Do Meaningful

I recently beat the Playstation 4 game, “Uncharted 4.” The scenery? Breathtaking. The action? Invigorating. The story? Compelling. And the feeling when you see final credits roll? Empowering. Until I saw that I had completed a measly 31% of the challenges for the game.

31%? Not good enough! Every bit of perfectionism inside of me screamed, “Go big or go home, player!” It would take a lot of hard work, tens of hours, and a lot of grinding to complete them, but I could do it. There’s only one question that I needed to answer first:

So what?

Seriously, so what?

Is any of this meaningful in any way at all?

For example, you can get an insane achievement in the game if you, “Destroy 10 vehicles while being dragged from a rope.” But honestly, what does that do for anyone or anything? It doesn’t teach my children anything valuable. It doesn’t shore up my marriage. It doesn’t build up God’s church. It doesn’t help the poor, the least, the powerless or forsaken. I can’t even say that beating it would be relaxing. Unlocking those achievements are wildly stressful!

This is a ridiculous (but absolutely true) example of how you and I can make ourselves busy with things that ultimately do not matter. Leadership coach John Maxwell says it like this, “You can’t maintain your priorities if you fill your life with busyness.”

Hear this: I know you’re busy, because I’m always busy, too. And you and I can always be busy. We can fill every single moment of our days with activities. We are unquestionably busy.

But, busyness is not meaningfulness.

Way too often, we are busy with things that are meaningless. Busy with the binge-worthy show. Busy with all of the new stories your friends posted. Busy with the podcasts you stream.

Stop being busy for busy’s sake. Start doing what is meaningful.  Or as Paul would say, “God has made us what we are. In Christ Jesus, God made us to do good works, which God planned in advance for us to live our lives doing” (Eph. 2:10).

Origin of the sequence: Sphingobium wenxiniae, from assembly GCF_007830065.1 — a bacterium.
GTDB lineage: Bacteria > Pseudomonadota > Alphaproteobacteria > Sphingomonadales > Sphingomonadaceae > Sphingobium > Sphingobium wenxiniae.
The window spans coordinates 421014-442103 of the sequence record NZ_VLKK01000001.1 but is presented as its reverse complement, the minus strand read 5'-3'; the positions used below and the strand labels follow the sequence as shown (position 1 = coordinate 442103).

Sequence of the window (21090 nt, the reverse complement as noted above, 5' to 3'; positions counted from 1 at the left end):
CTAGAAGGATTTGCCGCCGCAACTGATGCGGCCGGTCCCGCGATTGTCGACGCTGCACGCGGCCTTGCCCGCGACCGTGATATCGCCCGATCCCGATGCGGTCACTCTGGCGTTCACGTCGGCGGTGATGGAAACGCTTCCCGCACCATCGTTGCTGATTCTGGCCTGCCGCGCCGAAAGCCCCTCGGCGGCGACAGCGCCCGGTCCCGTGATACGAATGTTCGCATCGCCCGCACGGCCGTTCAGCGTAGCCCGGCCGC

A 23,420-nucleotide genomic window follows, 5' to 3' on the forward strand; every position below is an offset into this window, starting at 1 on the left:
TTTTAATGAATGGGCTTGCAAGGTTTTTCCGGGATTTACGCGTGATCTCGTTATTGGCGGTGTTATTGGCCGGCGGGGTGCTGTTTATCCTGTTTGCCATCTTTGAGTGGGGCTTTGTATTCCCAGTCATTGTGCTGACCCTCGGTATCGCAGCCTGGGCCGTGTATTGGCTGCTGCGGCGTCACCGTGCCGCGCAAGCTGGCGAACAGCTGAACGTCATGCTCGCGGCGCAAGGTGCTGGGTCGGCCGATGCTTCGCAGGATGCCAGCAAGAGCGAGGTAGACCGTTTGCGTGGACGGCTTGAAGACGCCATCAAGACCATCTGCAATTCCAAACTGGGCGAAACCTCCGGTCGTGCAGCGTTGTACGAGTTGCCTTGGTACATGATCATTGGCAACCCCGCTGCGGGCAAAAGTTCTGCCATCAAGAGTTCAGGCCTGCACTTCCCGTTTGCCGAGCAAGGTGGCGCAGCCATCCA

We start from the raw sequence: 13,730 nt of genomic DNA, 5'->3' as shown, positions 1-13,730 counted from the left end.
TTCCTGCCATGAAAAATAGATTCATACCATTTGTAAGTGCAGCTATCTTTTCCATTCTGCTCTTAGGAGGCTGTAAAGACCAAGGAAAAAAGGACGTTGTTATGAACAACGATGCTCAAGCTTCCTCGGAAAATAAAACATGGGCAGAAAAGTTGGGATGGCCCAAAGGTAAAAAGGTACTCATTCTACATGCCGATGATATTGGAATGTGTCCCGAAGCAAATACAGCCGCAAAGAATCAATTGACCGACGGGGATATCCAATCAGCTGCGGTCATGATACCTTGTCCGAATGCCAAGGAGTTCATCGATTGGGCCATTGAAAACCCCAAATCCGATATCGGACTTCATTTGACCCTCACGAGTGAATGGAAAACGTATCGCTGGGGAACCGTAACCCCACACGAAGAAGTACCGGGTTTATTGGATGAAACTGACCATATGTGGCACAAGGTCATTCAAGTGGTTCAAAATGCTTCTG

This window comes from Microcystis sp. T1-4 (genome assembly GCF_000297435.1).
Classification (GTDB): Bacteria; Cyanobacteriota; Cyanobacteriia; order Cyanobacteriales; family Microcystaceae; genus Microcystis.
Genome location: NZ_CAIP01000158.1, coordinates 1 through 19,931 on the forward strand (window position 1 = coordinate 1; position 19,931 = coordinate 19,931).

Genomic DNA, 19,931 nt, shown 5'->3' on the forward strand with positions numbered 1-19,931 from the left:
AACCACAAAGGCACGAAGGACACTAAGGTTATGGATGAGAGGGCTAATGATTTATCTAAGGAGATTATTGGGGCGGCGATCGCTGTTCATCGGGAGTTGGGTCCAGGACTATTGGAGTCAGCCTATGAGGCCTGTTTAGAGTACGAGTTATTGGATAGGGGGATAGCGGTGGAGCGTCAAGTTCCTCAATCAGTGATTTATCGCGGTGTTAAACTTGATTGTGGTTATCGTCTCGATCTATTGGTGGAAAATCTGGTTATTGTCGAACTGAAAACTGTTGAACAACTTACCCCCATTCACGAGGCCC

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The Three People You Need At All Times

“Technology proposes itself as the architect of our intimacies.” – Shelly Turkle

Technology has drastically changed how we define friendship. Author and speaker Shelly Turkle argues that technology even tries to define what friendship intimacy is. Yet, technology has not (and cannot) change what we need from friendships.  In fact, instead of redefining relationships for us, technology has been slowly revealing what we need out of human interaction: genuineness and intimacy.

There are three types of people we always need in our lives: a mentor, a friend, and a follower.

A mentor is someone ahead of you. The past few months I have been interested in different ways to invest my money. But, if I’m honest, not only am I cluelessly without answers when it comes to finance, but I don’t even know the right questions to ask! So, I reached out to friend from college with a degree in finance. He was able to answer my questions which was great. But, he was also able to ask questions that I didn’t even know to ask.

It was 1492 when Europeans first widely accepted that the Earth wasn’t flat and “discovered” the Americas. For the most part, no one believed that there was anything more to discover. Without a mentor, you will never get where you could be because you don’t even know that you can.

You need someone in your life that is outside of your bubble enough to pop it. A mentor should correct, coach and encourage in ways that no one else can. Do you have someone that you consistently ask to review your life? If not, find a mentor.

You also need a friend. Friends are people that are with you. We need people that are in the same boat or in the boat right next to us. When you’re down, they prod you to the top. And then, you do the same for them. I met a youth pastor in Atlanta last year. Interestingly, we had enough in common that we’ve stayed in touch. Some of my most honest conversations happen with this friend who’s in the same spot that I am in many ways.